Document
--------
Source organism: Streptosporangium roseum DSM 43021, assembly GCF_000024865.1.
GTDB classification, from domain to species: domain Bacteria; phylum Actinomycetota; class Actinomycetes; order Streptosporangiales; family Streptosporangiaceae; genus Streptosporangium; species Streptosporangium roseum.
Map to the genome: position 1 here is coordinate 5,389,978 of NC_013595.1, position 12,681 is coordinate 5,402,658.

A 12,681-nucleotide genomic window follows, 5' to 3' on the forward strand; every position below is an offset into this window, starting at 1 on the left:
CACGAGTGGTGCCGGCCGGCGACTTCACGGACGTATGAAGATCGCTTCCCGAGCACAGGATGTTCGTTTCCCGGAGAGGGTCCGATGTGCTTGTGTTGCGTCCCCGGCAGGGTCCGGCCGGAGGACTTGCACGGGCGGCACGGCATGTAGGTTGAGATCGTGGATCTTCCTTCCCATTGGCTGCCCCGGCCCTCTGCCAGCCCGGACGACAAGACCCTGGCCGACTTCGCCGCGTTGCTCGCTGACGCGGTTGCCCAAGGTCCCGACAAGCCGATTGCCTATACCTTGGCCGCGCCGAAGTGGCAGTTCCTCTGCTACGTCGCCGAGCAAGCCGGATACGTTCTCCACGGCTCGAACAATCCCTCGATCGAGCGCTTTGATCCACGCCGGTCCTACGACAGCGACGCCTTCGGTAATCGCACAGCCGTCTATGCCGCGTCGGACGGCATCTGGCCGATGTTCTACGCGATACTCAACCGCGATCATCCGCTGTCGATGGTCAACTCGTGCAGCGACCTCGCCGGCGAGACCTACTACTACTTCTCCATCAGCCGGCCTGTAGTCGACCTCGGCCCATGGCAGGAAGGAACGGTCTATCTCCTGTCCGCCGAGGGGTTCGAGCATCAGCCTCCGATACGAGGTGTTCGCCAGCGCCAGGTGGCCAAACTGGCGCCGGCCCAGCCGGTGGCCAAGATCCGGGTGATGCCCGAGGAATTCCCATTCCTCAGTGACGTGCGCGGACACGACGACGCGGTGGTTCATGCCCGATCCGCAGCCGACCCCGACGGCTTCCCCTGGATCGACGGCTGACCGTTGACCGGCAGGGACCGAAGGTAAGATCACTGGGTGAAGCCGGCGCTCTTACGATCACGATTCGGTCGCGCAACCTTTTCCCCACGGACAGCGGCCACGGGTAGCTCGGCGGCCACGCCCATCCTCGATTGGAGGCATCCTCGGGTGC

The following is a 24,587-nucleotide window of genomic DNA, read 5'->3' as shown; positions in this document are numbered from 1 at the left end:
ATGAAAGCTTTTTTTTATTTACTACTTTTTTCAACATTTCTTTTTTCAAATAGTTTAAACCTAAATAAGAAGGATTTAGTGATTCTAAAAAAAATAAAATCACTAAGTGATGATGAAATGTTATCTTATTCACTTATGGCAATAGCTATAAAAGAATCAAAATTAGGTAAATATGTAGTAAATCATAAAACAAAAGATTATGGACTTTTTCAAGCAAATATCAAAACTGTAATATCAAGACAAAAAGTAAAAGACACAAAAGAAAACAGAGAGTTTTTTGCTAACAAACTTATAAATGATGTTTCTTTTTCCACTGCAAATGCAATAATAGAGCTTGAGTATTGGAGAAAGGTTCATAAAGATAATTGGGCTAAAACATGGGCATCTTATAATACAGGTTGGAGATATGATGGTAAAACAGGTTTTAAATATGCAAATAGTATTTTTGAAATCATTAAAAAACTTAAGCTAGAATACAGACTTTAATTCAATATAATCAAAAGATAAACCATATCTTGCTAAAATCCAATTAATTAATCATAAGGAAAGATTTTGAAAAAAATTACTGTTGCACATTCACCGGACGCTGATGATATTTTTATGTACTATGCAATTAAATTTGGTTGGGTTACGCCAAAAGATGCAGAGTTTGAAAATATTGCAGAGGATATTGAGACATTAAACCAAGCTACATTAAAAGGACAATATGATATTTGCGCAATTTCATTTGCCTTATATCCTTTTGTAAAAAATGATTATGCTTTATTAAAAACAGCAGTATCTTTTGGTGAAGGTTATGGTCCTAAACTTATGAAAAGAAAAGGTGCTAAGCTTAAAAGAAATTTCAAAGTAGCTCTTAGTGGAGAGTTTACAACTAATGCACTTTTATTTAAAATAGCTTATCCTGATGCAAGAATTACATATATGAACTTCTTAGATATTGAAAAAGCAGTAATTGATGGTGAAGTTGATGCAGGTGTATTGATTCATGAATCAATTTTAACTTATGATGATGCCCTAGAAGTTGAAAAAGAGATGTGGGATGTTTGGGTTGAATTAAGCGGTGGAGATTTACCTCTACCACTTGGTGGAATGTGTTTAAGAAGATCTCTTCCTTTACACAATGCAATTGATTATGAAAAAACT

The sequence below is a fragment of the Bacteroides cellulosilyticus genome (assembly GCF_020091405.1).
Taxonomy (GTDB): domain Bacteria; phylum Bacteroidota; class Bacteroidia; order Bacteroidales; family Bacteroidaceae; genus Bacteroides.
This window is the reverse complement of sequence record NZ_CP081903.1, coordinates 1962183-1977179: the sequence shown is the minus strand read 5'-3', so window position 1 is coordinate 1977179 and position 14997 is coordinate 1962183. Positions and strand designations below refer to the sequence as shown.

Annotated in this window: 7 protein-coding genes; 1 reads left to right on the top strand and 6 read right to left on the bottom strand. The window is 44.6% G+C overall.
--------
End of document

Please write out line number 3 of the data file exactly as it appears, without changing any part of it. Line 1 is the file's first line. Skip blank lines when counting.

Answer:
Map to the genome: position 1 here is coordinate 5,389,978 of NC_013595.1, position 12,681 is coordinate 5,402,658.